undergraduate medical students, and tutoring and
translation services for new Canadians by students
from the Department of English and the Department
of Hispanic and Italian Studies.
Many students spent the summer on the UBC
campus carrying out research studies allied to their
future careers.
Pictures, beginning at the top left on this page,
further illustrate the variety and scope of projects
undertaken by students.
1. Pacific Six, a. chawria: ensemble of music
students, gave free a capeits concerts in hospitals,
shopping centres and the-.'Tsawwassen ferry terminal.
Left to right are: Erea Northcott, Lyndsay
Richardson, Debbi GiN^-Michael Angel, Stuart
Tarbuck and Murray.Walj<      7
2. Architecture stude/teDavid Eaton, left, and
Robert McLean spent the simmer in Old Hazelton,
B.C., working on plans tertrtaMlitate old areas of the
town. I
3. Commerce   student:<€arol   Schmidt,   right,
advised
Indian
Doris Alexander, band clerk, and Noel Smith, of the
federal Department of Indian'Affairs and Northern
Development.
4. Psychology studeoJ1 tf«n Prkashin, back to
camera, worked with D>.Weoneth Craig of UBC's
Psychology department,">fi>developing treatment
procedures that allow people to cope with chronic
pain. Student is showfl vortting with patient in
Vancouver hospital. <n
5. Zoology students^fifty Hillaby, left, and
Christine Prescott hope _zg i Ufjish a layman's guide to
the wild animals in VansSStyer's Stanley Park. They
spent   the  summer  photographing  birds   and wild
i   on  financial  rranaaeifient on the  Kispiox
Reserve near HazetfcfvB.C. She's shown with
animals and amassing information on the habits of
each.
6. Anthropology student Carol McLean was in
charge of moving totem poles in UBC's Totem Pole
Park to the new campus Museum of Anthropology,
which will open in the spring of 1976.
7. and 8. Supervision of Careers '75 program at
UBC was in the hands of Dr. Richard Spratley,
campus research administrator, and secretary Rosa
Wong.
9. Commerce students John Marquardt, right, and
Boris Chinkus worked in two Vancouver community
centres providing store-front financial advice to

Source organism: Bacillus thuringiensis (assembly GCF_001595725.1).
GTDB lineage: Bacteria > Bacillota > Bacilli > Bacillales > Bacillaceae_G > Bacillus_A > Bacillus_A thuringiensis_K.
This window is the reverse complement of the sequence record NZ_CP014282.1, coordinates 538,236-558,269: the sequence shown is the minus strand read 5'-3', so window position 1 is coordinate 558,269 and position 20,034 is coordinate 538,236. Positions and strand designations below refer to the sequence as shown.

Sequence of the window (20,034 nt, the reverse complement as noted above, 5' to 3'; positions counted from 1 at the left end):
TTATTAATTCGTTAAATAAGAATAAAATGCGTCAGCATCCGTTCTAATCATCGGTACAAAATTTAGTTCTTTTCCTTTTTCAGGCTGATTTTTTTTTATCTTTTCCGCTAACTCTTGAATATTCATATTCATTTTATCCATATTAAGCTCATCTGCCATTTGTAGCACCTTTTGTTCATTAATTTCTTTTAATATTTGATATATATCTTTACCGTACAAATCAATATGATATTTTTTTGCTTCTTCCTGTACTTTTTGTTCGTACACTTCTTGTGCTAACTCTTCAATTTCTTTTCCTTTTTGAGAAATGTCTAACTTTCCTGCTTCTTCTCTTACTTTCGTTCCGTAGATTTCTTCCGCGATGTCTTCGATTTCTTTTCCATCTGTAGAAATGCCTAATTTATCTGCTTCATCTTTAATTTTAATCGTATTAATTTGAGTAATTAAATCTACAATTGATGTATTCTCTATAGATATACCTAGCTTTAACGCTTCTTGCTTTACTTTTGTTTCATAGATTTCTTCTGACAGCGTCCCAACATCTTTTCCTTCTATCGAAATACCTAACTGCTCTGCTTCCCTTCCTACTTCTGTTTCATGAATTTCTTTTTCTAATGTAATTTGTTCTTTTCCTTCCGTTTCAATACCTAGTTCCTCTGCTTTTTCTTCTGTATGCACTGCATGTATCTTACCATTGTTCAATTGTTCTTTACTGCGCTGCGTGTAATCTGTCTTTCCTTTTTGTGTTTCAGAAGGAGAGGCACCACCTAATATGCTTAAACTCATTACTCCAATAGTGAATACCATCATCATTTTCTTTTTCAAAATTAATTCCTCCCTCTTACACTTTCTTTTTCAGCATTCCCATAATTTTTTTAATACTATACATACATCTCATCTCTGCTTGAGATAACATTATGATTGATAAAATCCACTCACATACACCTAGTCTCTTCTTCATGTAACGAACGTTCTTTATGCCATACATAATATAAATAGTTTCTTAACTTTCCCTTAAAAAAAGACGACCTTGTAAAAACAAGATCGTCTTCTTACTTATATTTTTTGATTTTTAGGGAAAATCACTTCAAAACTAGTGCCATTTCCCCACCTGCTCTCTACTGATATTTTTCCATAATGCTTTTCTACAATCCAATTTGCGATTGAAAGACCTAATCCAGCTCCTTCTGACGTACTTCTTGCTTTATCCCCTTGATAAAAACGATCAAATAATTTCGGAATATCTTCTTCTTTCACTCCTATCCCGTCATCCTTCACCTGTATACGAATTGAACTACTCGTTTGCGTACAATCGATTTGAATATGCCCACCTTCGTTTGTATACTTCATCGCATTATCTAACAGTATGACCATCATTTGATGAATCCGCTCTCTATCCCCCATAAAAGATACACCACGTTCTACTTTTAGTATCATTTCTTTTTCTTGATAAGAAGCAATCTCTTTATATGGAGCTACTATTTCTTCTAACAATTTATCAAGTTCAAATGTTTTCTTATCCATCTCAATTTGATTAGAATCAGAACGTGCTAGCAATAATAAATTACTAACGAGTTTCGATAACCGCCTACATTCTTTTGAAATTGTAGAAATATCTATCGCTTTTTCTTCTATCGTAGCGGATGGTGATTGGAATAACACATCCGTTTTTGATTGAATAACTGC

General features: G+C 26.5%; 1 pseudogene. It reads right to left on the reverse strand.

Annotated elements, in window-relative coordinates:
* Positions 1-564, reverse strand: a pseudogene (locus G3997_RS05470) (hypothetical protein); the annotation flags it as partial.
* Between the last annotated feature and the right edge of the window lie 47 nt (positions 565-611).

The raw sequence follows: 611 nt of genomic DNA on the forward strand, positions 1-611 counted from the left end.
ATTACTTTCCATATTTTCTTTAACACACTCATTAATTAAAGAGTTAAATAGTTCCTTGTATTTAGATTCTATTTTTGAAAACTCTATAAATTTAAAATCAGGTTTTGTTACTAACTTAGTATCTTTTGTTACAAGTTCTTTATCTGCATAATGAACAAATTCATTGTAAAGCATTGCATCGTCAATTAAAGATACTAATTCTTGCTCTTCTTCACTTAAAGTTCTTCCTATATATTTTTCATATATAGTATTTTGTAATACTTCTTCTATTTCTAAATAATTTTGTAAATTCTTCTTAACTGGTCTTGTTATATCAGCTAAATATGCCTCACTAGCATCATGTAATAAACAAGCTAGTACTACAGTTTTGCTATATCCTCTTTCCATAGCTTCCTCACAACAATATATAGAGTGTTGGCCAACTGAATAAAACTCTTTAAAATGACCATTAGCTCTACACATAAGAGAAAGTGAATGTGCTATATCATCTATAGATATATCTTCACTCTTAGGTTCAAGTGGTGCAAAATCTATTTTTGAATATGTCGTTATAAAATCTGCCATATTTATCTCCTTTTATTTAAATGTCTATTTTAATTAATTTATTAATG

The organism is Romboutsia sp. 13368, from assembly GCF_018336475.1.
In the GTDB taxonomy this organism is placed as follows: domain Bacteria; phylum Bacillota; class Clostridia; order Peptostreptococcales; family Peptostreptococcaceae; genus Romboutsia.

anyone who wanted it.
10. Busy food-information service that answered
questions on everything from home canning to
nutrition was run by Jane Ruddick, of the Food
Science department of the Faculty of Agricultural
Sciences.
11. Department of Theatre student Philip
Clarkson spent his summer repairing and restoring old
costumes, including these wedding gowns reflecting
styles in and around the years {left to right) 1940,
1930, 1920 and 1910.
II
6/UBC Reports/Oct. 1,1975
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Board plans
special! meeting
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>3ni,nif.iit^.-f^i>«h'rr,i»M- n .'ixni=; Drugs synthesized  by chemists
Led by Prof. James Kutney, a group in UBC's
Department of Chemistry has worked out a
method making it possible to produce
synthetically a variety of anti-cancer drugs.
Because of the group's efforts scientists will be
able to improve on nature by producing drugs
which don't occur in nature at all, ancl whose
anti-cancer properties may be much better than
those of natural drugs.
The UBC group has already manufactured two
drugs which are closely related to two naturally
occurring drugs now used to treat certain forms of
cancer.
One of the drugs they produced does occur in
nature. The other drug may occur naturally, but it
has not yet been found.
ANIMAL TESTS
"I can't overemphasize that the synthetic
compounds we have produced may not be
available for at least one year," Prof. Kutney said.
"At present, some of them are being tested on
laboratory animals. If these experiments are
successful, the compounds will be used on humans
in a series of much more elaborate tests."
The synthetic compounds which Prof. Kutney
and his team have produced are chemically related